Time Out saysRebellious middle-aged bourgeois ventures out from his parlour to sample the fleshpots of The Street, only - inevitably - to skulk home chastened to the cosy security of spouse and soup tureen. Variations on this artless moral fable formed the basis for a whole cycle of 1920s 'street films', of which Murnau's first American movie, Sunrise, was perhaps the most memorable. Ex-theatre director and Max Reinhardt disciple, Grune tells the story with minimal intertitles and some visual panache in suggesting the iridescent but deadly seductiveness of the street. This is his most famous film, but it doesn't rank with the very best of German silent cinema: poor characterisation (Klöpfer contrives to be both dull and dislikeable as the ill-fated philistine, though Egede-Nissen, the dancer in Dr Mabuse the Gambler, is more lively as the vamp), flaccid sentimentality, and an often flagging pace make it seem more like a deserving revival than an exciting rediscovery.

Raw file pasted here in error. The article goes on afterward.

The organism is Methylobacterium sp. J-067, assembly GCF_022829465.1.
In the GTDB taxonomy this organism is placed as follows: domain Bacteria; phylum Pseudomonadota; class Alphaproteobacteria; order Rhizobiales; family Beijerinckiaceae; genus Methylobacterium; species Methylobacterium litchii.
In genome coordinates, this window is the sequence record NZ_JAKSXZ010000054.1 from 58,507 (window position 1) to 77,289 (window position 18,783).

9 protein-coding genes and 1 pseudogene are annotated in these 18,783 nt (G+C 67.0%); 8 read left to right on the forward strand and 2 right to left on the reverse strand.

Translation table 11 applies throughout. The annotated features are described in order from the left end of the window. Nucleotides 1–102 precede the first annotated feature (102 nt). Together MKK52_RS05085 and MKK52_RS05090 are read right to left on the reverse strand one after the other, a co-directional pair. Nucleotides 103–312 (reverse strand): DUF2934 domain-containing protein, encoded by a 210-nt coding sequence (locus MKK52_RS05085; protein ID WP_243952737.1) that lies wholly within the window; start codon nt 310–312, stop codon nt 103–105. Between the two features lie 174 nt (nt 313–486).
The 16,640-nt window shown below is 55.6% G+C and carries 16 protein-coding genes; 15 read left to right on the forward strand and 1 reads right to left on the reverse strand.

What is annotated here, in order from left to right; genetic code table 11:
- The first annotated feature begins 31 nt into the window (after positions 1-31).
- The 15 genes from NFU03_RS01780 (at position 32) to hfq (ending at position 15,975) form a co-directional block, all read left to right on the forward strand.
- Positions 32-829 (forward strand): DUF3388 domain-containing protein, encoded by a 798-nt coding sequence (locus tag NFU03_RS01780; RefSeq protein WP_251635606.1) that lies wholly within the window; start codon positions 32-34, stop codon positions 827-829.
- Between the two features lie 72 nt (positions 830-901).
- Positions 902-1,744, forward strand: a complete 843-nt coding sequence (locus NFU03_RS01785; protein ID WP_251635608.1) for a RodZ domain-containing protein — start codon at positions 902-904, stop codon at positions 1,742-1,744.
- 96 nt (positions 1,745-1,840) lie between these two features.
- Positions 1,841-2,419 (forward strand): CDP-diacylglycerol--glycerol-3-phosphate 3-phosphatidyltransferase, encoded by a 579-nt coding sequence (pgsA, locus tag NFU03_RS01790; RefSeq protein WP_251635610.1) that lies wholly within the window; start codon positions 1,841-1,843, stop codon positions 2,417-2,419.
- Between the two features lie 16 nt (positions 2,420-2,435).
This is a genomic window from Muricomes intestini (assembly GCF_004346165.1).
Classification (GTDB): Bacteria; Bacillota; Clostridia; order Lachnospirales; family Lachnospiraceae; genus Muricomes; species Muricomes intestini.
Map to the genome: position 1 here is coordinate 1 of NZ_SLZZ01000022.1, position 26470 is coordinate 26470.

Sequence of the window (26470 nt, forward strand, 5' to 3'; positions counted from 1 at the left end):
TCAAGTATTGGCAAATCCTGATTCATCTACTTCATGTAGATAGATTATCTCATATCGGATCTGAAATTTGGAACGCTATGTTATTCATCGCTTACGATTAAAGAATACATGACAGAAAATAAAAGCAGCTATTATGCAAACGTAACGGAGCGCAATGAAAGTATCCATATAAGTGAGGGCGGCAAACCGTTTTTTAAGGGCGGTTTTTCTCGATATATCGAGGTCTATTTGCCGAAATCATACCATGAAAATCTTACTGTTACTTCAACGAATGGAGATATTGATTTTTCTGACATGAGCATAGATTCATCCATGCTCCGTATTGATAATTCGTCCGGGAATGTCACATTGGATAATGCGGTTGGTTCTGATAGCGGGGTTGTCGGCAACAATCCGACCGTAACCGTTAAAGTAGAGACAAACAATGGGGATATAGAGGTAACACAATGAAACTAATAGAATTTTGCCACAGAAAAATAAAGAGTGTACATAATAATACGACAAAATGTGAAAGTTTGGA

<strong>Rating: </strong><span class='lf-avgRating'>0</span>/5